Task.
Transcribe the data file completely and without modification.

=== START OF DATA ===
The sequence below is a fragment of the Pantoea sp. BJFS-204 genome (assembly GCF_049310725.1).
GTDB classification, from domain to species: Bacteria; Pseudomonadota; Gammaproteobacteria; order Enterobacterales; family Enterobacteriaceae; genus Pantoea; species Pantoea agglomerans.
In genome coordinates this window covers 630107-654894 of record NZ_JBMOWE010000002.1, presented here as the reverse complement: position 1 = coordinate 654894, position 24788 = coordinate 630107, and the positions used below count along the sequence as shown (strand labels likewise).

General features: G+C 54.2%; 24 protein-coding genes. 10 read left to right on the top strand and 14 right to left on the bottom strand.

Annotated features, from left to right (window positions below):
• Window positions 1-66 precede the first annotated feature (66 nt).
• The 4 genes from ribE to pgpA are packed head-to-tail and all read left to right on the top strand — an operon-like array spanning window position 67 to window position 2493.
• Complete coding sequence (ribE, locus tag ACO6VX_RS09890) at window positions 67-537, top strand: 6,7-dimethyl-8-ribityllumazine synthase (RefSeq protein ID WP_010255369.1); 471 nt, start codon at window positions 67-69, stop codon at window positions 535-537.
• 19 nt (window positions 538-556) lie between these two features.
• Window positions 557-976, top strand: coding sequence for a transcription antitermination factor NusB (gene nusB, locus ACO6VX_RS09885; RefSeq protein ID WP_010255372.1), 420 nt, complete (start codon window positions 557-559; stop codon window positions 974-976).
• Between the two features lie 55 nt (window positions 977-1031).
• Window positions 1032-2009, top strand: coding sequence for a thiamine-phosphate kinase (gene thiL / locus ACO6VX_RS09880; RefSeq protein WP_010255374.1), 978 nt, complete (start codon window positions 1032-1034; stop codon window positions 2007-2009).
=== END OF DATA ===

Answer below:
The sequence below is a fragment of the Pantoea sp. BJFS-204 genome (assembly GCF_049310725.1).
GTDB classification, from domain to species: Bacteria; Pseudomonadota; Gammaproteobacteria; order Enterobacterales; family Enterobacteriaceae; genus Pantoea; species Pantoea agglomerans.
In genome coordinates this window covers 630107-654894 of record NZ_JBMOWE010000002.1, presented here as the reverse complement: position 1 = coordinate 654894, position 24788 = coordinate 630107, and the positions used below count along the sequence as shown (strand labels likewise).

General features: G+C 54.2%; 24 protein-coding genes. 10 read left to right on the top strand and 14 right to left on the bottom strand.

Annotated features, from left to right (window positions below):
• Window positions 1-66 precede the first annotated feature (66 nt).
• The 4 genes from ribE to pgpA are packed head-to-tail and all read left to right on the top strand — an operon-like array spanning window position 67 to window position 2493.
• Complete coding sequence (ribE, locus tag ACO6VX_RS09890) at window positions 67-537, top strand: 6,7-dimethyl-8-ribityllumazine synthase (RefSeq protein ID WP_010255369.1); 471 nt, start codon at window positions 67-69, stop codon at window positions 535-537.
• 19 nt (window positions 538-556) lie between these two features.
• Window positions 557-976, top strand: coding sequence for a transcription antitermination factor NusB (gene nusB, locus ACO6VX_RS09885; RefSeq protein ID WP_010255372.1), 420 nt, complete (start codon window positions 557-559; stop codon window positions 974-976).
• Between the two features lie 55 nt (window positions 977-1031).
• Window positions 1032-2009, top strand: coding sequence for a thiamine-phosphate kinase (gene thiL / locus ACO6VX_RS09880; RefSeq protein WP_010255374.1), 978 nt, complete (start codon window positions 1032-1034; stop codon window positions 2007-2009).